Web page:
No new licences will be issued for the operation of private security organisations until further notice, the Ministry of the Interior has announced.
The ministry is also working with National Security to prepare a comprehensive list of all registered private security organisations with the view to blacklisting those that are inactive and ensuring that the active ones operate in line with the law.
The measures are part of steps by the ministry to check the proliferation of private security agencies.
The Minister of State at the Ministry of the Interior, Nana Obiri Boahen, who made this known to the Daily Graphic yesterday, said the ministry was deeply worried about the proliferation of private security companies in the country.
"We are taking adequate steps to weed out a lot of them to stem the tide of proliferation. We are going to put in place stringent measures and at the end of the day a lot of them will die a natural death," he promised.
Last week, the Association of Private Security Organisations of Ghana (APSOG) expressed concern over the proliferation of private security companies in the country and some other developments in the industry which it considered detrimental to national security.
Responding to some of the issues raised by APSOG, Nana Boahen said the ministry was equally worried about the mushrooming of private security companies, hence the decision last September to impose an embargo on the granting of licences to new companies.
He said before the embargo was put in place, the ministry 'had been inundated with applications for the establishment of private security companies.
Nana Boahen could not readily give the exact number of registered private security companies but he indicated that considering the size of Ghana, there should not be more than 100 companies in operation.
According to APSOG, there were more than 350 private security organisations in the country, many of whom, it alleged, did not have licences and offices to operate.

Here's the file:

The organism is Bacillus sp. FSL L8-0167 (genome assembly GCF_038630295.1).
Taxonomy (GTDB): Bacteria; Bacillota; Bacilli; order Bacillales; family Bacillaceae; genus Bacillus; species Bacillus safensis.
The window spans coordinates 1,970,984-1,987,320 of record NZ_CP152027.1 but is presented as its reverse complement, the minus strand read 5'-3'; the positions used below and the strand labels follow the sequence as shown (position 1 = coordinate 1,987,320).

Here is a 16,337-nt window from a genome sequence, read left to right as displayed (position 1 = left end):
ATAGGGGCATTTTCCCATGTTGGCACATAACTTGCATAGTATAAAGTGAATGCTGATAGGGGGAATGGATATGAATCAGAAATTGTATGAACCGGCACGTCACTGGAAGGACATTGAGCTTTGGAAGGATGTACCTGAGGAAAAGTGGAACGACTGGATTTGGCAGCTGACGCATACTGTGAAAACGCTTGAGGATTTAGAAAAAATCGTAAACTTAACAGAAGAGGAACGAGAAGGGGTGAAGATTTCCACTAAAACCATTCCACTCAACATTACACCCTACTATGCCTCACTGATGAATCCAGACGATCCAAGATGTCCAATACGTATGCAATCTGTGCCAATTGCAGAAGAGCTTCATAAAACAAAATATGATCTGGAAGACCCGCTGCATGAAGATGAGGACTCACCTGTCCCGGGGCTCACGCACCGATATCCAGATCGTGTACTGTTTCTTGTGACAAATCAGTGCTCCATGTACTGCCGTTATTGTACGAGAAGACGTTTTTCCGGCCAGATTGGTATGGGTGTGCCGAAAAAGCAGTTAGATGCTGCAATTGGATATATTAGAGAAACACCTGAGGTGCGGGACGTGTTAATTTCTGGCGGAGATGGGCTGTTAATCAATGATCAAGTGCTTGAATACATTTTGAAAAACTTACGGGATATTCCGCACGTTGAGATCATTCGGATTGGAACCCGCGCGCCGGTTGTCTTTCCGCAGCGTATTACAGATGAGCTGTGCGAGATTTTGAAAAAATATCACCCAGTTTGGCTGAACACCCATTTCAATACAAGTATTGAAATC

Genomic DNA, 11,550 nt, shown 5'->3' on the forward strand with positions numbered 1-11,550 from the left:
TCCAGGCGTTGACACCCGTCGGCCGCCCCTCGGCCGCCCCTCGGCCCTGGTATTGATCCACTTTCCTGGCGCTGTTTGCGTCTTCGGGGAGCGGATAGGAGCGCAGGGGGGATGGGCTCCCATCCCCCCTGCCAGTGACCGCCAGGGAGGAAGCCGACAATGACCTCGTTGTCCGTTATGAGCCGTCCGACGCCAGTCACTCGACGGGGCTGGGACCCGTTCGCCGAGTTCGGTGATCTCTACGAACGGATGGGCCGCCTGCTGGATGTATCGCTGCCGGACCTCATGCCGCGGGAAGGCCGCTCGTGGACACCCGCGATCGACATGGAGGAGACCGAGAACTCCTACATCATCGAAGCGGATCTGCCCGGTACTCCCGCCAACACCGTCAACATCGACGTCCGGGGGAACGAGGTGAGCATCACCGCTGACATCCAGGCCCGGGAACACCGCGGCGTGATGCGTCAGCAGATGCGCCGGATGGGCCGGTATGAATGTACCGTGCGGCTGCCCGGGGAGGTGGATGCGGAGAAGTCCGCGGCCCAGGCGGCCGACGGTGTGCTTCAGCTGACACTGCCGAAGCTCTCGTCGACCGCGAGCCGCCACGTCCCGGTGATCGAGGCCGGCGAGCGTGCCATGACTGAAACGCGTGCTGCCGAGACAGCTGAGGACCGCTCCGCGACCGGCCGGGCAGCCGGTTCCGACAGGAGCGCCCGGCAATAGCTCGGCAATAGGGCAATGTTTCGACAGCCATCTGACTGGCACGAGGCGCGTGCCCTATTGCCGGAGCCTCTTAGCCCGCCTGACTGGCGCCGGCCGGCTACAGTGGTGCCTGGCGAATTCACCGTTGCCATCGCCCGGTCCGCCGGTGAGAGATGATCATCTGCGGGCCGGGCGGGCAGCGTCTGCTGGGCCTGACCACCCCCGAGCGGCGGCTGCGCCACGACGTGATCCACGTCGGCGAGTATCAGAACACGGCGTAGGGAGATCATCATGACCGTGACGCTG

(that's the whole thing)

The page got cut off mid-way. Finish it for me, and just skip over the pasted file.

Nana Boahen said as part of the measures to streamline the industry, the ministry would request private security companies to furnish it with their addresses and returns on tax payments; social security contributions and compliance with other statutory obligations.
He said the measures were not meant to discourage Ghanaians from establishing private security companies but rather to ensure that the rules and regulations governing the industry were upheld.
On concerns raised about the infiltration of foreigners into the industry, the Minister of State said that should be a source of worry to all Ghanaians.
He was, however, quick to add that there could be some foreigners who had naturalised and so it would be wrong to create the impression that there were foreigners operating in the industry.
With respect to allegations that some politicians were involved in the private security business and the fear that such a development would undermine national security, Nana Boahen dismissed the claims as lacking substance.
He said the ministry was not interested in the political background of owners of private security companies but just wanted to see companies which operated according to the rules of the business.
“We should not stretch it too far. We should start from the premise of whether or not the private security company is viable, was set up with ulterior motives, honours its tax obligations and others. If the answers are yes, what is wrong if a Minister of Defence or the President sets up a private security company?" he asked.
Asked whether the ministry would give private security companies any role to play with respect to providing security in the electioneering, Nana Boahen responded emphatically, "No!"
He said the ministry would rely on public security agencies, such as the police, the Prisons Service and the military, for that purpose because private security companies, as their name implied, were private entities.